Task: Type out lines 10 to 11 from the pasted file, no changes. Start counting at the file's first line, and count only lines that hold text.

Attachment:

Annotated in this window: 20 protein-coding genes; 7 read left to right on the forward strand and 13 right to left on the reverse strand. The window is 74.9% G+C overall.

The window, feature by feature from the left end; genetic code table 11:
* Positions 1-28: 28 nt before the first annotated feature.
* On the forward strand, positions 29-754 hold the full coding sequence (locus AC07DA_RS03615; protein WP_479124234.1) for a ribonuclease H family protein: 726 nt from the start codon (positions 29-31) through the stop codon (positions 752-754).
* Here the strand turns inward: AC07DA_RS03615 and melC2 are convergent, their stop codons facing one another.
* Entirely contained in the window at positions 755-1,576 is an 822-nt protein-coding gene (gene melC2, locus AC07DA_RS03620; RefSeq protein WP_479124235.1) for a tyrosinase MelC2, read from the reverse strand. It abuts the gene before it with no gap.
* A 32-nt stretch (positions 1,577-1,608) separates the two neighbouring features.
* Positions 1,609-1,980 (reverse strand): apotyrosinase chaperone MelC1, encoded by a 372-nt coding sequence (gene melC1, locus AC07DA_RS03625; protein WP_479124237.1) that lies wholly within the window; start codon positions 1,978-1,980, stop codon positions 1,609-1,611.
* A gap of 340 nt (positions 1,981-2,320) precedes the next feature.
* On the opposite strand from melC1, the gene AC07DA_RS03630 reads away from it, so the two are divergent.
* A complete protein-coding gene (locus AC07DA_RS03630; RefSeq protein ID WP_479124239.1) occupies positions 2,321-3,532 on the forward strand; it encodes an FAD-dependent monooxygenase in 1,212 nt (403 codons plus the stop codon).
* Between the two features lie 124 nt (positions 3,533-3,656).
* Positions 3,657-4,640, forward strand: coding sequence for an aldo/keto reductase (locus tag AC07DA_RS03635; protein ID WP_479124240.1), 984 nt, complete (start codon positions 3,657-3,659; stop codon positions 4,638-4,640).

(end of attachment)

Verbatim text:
* On the opposite strand from melC1, the gene AC07DA_RS03630 reads away from it, so the two are divergent.
* A complete protein-coding gene (locus AC07DA_RS03630; RefSeq protein ID WP_479124239.1) occupies positions 2,321-3,532 on the forward strand; it encodes an FAD-dependent monooxygenase in 1,212 nt (403 codons plus the stop codon).